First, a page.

Lesson 5 of5
In Progress

Theological Themes in 1 Samuel

The ark

The significance of the ark of the covenant varies in the different Old Testament traditions. Here in Samuel, the Deuteronomic tradition is somewhat different from that in Kings (see the notes there), because the Deuteronomists are here incorporating earlier traditions (1 Samuel 4:2-7:2). This rather fanciful story relates the capture of the ark by the Philistines and its “adventures” in Ashdod, Gath, and Ekron, where various plagues befall its captors including the vanquishing of Dagon, their national god (chapters 4-5). Upon its return, the people of Beth-Shemesh learned of the ark’s holy power; looking inside violated its holiness and resulted in their death (chapter 6). Following its transfer to Kiriath-Jearim (6:21-7:2), it remained in obscurity until David, realizing the powerful symbolism it held for the tribes, moved it to his new capital and sanctuary in Jerusalem (2 Samuel 6).

Blueprint for kingship

First Samuel 8:10-18 warns against the people’s choice of a king, who will be more interested in royal autocracy than in the Deuteronomistic blueprint (Deuternomy 17:14-20; see 1 Samuel 12:3). That blueprint may provide the “rights and duties of the kingship” that Samuel presented to the people (1 Samuel 10:25).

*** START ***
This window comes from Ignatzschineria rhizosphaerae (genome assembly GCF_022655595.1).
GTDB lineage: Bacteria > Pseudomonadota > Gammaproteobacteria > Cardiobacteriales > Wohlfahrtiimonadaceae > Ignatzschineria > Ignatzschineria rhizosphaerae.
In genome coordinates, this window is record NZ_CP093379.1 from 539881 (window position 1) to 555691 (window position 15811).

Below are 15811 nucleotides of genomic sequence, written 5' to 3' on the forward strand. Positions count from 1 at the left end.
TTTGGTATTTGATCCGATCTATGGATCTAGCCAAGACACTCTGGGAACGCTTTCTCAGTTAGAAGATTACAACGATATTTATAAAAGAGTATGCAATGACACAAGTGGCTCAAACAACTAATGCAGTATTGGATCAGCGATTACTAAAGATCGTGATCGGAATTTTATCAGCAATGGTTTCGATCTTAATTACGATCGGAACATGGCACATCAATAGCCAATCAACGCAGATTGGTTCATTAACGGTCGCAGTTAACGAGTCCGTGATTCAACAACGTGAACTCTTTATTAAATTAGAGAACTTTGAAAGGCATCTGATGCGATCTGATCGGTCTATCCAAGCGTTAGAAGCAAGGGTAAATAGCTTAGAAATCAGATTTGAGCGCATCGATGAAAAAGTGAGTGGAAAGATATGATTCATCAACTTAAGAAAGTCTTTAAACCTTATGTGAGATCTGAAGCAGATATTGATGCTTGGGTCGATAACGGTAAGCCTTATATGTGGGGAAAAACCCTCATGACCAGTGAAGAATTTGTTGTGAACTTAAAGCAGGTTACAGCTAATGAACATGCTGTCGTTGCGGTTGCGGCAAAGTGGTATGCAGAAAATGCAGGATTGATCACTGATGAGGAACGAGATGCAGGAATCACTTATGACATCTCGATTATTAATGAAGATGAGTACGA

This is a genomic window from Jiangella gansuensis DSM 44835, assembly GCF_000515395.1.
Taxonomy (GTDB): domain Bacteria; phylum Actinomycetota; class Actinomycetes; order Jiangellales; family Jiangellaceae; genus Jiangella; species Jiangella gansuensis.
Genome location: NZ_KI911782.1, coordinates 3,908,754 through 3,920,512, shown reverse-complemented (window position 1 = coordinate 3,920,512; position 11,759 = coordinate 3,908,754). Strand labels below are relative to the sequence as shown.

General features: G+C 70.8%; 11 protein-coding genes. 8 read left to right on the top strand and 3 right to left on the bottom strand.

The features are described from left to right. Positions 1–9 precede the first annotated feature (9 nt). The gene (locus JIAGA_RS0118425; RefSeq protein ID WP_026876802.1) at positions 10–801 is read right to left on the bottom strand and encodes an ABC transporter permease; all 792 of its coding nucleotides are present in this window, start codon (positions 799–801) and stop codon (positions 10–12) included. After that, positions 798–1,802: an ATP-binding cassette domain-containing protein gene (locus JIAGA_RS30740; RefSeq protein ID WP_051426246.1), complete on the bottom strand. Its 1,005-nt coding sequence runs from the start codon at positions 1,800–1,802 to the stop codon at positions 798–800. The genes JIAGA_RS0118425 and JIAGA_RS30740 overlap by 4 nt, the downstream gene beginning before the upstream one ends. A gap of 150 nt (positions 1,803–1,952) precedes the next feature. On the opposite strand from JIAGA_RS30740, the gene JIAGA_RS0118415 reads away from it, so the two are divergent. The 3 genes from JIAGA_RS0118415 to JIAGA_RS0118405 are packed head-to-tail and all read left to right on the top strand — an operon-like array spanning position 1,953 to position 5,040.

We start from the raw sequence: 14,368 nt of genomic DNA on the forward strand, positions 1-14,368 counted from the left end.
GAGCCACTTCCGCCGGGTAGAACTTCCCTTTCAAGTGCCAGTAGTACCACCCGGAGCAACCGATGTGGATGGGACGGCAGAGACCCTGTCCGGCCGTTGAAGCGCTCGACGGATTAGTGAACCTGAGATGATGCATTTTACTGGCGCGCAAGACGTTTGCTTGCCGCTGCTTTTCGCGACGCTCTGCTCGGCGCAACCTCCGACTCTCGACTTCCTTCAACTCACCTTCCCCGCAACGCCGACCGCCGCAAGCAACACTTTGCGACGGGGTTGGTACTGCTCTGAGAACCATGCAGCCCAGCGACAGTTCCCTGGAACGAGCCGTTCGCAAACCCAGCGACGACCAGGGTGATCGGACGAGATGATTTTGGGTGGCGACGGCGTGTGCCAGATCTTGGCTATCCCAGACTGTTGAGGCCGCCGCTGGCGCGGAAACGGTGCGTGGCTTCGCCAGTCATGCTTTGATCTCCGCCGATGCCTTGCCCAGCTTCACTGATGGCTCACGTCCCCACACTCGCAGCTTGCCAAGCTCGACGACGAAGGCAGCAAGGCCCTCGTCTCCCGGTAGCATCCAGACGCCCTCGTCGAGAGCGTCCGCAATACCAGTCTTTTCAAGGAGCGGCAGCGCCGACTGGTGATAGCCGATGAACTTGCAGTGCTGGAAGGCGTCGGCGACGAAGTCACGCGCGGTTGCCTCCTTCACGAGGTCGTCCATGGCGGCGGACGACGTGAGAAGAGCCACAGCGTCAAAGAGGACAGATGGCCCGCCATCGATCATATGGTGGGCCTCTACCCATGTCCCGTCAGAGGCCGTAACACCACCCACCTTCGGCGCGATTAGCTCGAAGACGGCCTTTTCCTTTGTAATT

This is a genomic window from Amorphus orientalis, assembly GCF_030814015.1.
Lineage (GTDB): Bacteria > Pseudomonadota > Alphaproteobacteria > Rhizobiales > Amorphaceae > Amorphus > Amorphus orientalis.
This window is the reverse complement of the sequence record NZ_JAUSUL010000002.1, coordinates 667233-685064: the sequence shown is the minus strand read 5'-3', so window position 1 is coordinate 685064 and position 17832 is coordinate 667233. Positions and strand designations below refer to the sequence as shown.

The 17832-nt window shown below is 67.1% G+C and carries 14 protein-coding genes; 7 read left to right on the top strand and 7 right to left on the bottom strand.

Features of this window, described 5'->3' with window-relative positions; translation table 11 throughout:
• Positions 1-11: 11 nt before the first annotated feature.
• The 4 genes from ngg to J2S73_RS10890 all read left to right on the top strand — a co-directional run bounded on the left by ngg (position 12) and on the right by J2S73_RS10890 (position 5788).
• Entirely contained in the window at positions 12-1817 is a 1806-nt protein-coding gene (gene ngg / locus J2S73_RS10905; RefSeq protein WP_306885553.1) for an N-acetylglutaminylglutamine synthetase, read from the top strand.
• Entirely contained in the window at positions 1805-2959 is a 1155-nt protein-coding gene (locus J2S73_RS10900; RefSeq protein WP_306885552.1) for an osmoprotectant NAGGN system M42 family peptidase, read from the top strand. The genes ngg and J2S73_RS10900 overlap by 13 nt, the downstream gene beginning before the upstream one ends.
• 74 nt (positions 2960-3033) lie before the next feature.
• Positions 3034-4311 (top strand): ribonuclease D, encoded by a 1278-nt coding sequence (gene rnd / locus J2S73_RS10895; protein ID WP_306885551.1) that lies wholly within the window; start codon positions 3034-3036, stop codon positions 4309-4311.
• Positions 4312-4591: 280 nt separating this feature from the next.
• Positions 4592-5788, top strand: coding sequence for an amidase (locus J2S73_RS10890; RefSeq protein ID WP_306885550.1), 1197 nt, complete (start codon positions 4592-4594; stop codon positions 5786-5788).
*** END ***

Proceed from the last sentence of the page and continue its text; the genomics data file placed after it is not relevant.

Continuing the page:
Canaanite religion

The indigenous religion of the Canaanites was a constant threat to the Israelites. In Samuel the following were especially troublesome:

  • Baal/baals (“lord”): the chief god of the Canaanites, essentially a fertility god (1 Samuel 7:4; 12:10; 2 Samuel 5:20-21)
  • Dagon: the fish/grain god of the Philistines (11 times in 1 Samuel 5:2-7)
  • Astartes: a Canaanite fertility goddess (1 Samuel 7:3, 4; 12:10; 31:10). In Hebrew, this name is deliberately misspelled “Ashtoreth” by using the vowels of the Hebrew word for “shame.”
  • mediums (28:3)
  • animism: the worship of inanimate objects, such as stones (6:14, 18; 20:19; 2 Samuel 20:8), trees (10:3; 14:2; 22:6; 31:13), and high places (9:12-14; 10:5; 22:6; 2 Samuel 1:19, 25)

Ephod